Part 1: The Sanity Saver (you are here)
Part 2: The Classroom Website For the Super Busy Teacher
Part 3: The Well-Oiled Classroom Machine
Special: The Student Edition
I've had teaching on the brain since mid-July. I'm just as ready to get back to school next month as I was to get out in May. Even though this is my third year teaching I'm always looking for new ideas to make the year go more smoothly. I've been Pinning all summer and digging around for teaching blogs with cool classroom organization ideas. It seems like the majority of them, though, have been for elementary education. Those elementary educators really get into it, and I would love to see more blogs by high school teachers! One common element I've seen on many teacher blogs is the binder/teacher organization tool/daily organization tool/sanity saver. I've taken lots of different ideas, adjusted them to my personal needs, and created my own sanity saver that I'd like to share with you.
|High School Teacher Daily Organizer|
My goal in creating this binder was to reduce the number of binders, folders, and random notebooks floating around with really important things in them. I originally thought it would be a good idea to have a separate binder/folder/notebook for EVERYTHING. Big mistake. Instead, it would up being very difficult to keep track of all these floating vessels of knowledge. Plus, they took up so much space! When creating this binder, I wanted to have one (easily portable) location for everything that I use to make my school day run smoothly. Oh, and another personal goal was for it to look cute. If I'm going to stare at it every single day, I want to have happy thoughts while staring. :)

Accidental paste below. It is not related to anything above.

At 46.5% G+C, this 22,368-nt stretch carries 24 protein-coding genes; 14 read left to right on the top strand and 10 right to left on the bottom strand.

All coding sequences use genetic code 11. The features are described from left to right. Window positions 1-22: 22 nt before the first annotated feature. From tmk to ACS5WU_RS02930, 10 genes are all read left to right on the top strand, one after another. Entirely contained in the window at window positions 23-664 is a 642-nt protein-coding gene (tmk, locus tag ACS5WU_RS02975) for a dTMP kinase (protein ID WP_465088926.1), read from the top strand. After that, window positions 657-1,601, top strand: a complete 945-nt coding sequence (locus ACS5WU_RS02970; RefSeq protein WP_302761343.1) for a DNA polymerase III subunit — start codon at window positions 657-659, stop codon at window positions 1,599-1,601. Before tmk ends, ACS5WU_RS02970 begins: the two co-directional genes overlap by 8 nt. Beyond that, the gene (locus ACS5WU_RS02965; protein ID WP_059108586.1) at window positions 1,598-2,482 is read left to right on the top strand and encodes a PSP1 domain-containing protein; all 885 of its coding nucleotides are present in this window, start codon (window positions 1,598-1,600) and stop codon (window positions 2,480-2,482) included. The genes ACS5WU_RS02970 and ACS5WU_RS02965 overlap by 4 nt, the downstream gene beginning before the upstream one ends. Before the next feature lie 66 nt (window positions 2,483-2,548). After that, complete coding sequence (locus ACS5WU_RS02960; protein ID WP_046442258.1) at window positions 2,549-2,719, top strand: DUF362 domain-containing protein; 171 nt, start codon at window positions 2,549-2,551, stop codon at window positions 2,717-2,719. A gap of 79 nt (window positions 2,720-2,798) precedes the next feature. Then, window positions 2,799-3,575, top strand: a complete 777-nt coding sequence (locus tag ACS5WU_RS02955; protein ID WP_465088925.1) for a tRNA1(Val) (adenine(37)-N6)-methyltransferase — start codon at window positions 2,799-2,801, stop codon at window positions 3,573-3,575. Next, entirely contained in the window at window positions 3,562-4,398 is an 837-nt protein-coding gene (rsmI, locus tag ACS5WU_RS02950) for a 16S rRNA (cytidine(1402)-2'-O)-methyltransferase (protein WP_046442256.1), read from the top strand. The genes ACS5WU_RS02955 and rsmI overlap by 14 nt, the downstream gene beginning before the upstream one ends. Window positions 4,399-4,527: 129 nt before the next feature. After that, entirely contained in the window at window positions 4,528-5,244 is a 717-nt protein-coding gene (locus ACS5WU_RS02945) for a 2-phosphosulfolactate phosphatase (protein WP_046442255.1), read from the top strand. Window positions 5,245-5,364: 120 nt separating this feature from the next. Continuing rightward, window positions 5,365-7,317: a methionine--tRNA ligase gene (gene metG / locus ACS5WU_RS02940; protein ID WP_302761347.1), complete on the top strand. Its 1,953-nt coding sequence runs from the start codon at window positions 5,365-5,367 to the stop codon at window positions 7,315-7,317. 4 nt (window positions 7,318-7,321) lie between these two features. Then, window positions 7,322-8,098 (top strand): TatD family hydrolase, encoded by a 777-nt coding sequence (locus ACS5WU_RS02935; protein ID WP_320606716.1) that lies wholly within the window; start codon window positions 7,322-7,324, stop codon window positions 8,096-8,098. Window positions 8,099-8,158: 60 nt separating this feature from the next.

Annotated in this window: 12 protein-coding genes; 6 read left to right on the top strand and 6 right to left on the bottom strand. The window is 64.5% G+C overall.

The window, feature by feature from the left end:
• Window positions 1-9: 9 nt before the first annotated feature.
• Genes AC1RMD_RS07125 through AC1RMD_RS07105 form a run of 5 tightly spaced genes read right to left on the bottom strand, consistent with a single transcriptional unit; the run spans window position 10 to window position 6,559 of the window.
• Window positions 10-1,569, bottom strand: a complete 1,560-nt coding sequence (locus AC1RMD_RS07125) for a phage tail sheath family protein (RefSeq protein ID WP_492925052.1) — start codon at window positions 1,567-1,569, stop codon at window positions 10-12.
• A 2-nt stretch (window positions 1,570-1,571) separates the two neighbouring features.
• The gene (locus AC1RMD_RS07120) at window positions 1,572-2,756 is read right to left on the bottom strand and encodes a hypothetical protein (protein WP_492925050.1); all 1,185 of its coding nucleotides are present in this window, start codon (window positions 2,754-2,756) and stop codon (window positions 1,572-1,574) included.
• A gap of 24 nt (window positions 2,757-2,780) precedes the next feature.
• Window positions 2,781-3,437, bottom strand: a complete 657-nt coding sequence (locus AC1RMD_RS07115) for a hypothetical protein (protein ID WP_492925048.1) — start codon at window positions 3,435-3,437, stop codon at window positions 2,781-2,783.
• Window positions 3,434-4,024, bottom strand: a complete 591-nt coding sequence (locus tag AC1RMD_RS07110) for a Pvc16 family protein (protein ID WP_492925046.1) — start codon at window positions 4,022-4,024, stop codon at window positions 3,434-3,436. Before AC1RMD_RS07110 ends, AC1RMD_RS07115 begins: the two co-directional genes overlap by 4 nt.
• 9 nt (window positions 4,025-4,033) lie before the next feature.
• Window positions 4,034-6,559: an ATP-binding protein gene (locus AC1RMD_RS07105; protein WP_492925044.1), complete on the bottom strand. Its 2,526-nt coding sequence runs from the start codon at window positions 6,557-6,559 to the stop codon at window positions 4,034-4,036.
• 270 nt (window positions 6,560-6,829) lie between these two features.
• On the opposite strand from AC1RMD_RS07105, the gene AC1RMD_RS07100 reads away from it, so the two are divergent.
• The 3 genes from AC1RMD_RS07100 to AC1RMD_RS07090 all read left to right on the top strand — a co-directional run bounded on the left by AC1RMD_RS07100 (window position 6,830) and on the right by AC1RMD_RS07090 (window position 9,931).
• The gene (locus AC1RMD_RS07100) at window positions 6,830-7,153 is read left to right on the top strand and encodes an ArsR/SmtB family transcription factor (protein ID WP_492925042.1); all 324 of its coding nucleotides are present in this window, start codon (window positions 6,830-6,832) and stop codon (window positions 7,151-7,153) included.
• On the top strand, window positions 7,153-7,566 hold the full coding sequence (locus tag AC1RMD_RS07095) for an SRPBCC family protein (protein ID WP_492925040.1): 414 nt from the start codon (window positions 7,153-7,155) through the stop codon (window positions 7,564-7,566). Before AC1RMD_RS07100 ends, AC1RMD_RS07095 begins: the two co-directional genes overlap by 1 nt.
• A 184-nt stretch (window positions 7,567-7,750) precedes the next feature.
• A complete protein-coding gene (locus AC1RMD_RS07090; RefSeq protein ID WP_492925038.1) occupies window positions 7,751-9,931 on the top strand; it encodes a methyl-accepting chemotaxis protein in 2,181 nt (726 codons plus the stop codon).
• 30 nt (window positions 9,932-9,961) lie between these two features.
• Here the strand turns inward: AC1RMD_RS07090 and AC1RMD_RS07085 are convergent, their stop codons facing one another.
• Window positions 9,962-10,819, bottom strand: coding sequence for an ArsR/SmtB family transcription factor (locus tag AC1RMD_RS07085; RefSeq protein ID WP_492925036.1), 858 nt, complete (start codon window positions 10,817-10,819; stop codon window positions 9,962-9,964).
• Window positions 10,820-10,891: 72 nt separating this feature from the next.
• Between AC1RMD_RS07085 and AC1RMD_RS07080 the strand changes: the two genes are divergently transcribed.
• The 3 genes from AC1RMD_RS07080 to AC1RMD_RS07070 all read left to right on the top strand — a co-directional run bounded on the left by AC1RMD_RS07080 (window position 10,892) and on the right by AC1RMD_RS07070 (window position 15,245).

Sorry about the camera flash, but aren't they pretty? :)
These ten dividers are the things that are most necessary to make my day run smoothly.
Calendar - I created my own calendar template because I'm like that. Yes, I could have definitely found a free printable online or cut apart one of those free calendars that show up in the mail sometimes. However, I wanted some customizations, so I took a little extra time to create my own template. Each week lists the quarter of the grading period and the week number to help me keep track of progress reports, Common Formative Assessments, etc. I added the First Student Day on the 8th and throughout the calendar I've marking important school calendar items (end of grading period, winter and spring break, make-up snow days, etc.). Oh, and Adam's birthday is coming up! That's important too.